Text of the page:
Remembering the life and lessons of Jeff Kuller
Thursday, Nov. 8 was a difficult day for those who gathered at the Camden Opera House to begin the process of closure by remembering and honoring a man who made a difference.
It was a day when people like me came alone, but then came together to share in the sadness, and rejoice in the stories of a remarkable man whose presence in our community will be cherished and honored in the years ahead.
"I long to accomplish a great and noble task, but it is my chief duty to accomplish humble tasks as though they were great and noble. The world is moved along, not only by the mighty shoves of its heroes, but also by the aggregate of the tiny pushes of each honest worker." — Helen Adams Keller, lecturer and author (1880-1968).
I am compelled to write about Jeff not because I knew him well but because of the legacy he created and the knowledge that the spirit and teaching that he shared daily with his friends, co-workers, associates and family should live on and grow stronger. Jeff moved our community forward and was a leader who pushed us in a loving and noble way to be our best.
If the thought of a life worth living is judged by what you leave behind it is comforting to the friends and family gathered on that cold November day to share stories and honor Jeff Kuller because he epitomized that very notion. Simply put, Jeff left the world a better place and his legacy will continue to grow in his children, his wife, his family and those who knew him by the seeds he planted.
His wife Alison shared some of the tender moments and embraced the love left inside her by connecting their wedding rings. A reminder to all of us that we are not left alone when someone close to us passes this earth.
The Rev. Jeff spoke about the love and devotion for family and commented that perhaps all married people feel that way, but I suspect that we can all learn from Jeff and Alison that love cannot be taken for granted nor is it always the “norm” in married couples. Great love is moving, great love is sweet; I left the room thinking about those intertwined wedding rings and what it means to connect to one other and the “presence” that represents. Thank you for that Alison.
When the children spoke, the tissues came out all over the room. We were reminded that our children are our greatest joy and our deepest love and that we parents are their greatest teachers. It is not what we say that shapes them, it is what we do. Jeff will live on in his children because of the actions of his life. Their heavy hearts will rise up when they think of their father, and what he stood for, and what he left them.
I only sought Jeff out when I needed something so my path crossings with him were brief and seldom. I saw him as a fair, gentle and steady person. A nice man and easy to deal with. On Thursday, I learned a lot more about the commitment, humanity and humility that were at his core.
One take-away was that Jeff led by example. He was not loud. He did not boast. I got the sense that he was not looking for credit or titles; his mission was simply to do his part and do it well; not for the recognition but because that is what you do.
The message that came out of the memorial service for me was that we can all make a difference, but it starts by being present. Jeff seemed to be present from early on; his dad told of Jeff the toddler taking his own blankets off his own bed to gently cover up his newborn sister when no one was looking.
The most poignant moment for me and my “take-away” was when his father told of the lesson he imparted to his son when he was a Boy Scout and a young leader. There is a saying “let George do it” which perhaps comes from George Washington and the phrase “passing the buck." It basically means that there is no need to get involved because if you stay on the sidelines, someone else will do the dirty work and get the job done. The lesson to Jeff was: “be George” and the son took his dad’s words to heart and stepped up time and time again during his lifetime.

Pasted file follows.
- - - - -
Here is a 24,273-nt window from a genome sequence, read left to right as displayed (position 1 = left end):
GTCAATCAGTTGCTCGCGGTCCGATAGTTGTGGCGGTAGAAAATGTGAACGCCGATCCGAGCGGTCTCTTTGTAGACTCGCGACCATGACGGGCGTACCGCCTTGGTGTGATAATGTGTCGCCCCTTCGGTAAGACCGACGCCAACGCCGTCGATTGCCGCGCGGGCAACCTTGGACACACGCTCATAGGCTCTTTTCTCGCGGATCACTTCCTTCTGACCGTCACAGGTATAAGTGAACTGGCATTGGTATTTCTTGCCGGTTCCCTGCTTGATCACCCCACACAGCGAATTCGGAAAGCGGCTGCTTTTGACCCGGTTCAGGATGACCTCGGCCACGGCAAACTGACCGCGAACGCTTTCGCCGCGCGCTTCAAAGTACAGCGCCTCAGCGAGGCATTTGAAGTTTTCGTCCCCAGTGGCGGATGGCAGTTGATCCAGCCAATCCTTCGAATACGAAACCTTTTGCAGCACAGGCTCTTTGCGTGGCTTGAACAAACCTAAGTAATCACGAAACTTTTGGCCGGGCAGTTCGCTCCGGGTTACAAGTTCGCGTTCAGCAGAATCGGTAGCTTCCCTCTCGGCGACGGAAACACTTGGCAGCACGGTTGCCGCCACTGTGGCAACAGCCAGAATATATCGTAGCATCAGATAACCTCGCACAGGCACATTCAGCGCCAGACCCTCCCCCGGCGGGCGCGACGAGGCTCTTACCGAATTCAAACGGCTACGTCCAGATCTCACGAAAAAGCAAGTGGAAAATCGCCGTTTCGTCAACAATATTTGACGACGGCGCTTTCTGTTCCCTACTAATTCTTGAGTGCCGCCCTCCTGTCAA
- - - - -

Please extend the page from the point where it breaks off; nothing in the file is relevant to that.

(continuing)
"As to conforming outwardly and living your own life inwardly, I do not think much of that." — Henry David Thoreau, naturalist and author (1817-1862).
In a time of mourning, remembering the essence of a person can be comforting and soothing. Jeff’s friend Bob Weiler shared stories of his times with Jeff, some of his quirky behaviors, and of his deep love for his family, his friends and his sense of adventure. It is the sense of adventure and joy of the outdoors that I’m certain will be part of the legacy that his children and their children will continue to benefit from.
There was laughter about the hats; as Jeff’s hair dwindled, apparently the hat collection grew in numbers and in variety. Jeff seemed to have the ability to encircle the human race into his family circle and was a teacher and, in such, will continue to influence the many who knew him for years to come. We all learn life lessons along the way but not all of us are teachers.
The sense that a person can be bigger than the sum of their parts came through as person after person spoke to Jeff’s abilities and his life’s achievements. He was a lifetime learner and a lifetime teacher.
"Where the light is brightest, the shadows are deepest." — Johann Wolfgang von Goethe, poet, dramatist, novelist, and philosopher (1749-1832).
It is without a doubt that Jeff left behind a void and a very big shadow, but it is our job and our duty to move forward and take over the lesson imparted on the young Jeff; it is up to all of us to “be George.”
We can, as a community, try and remember Jeff Kuller by continuing to honor the things that he loved, the people he took care of and shared his life with, and the manner and dignity that he set forth every day while he was at one with the earth.
Reade Brower, a longtime local resident, is owner of The Free Press and Courier Publications LLC. Reade can be reached at: email@example.com.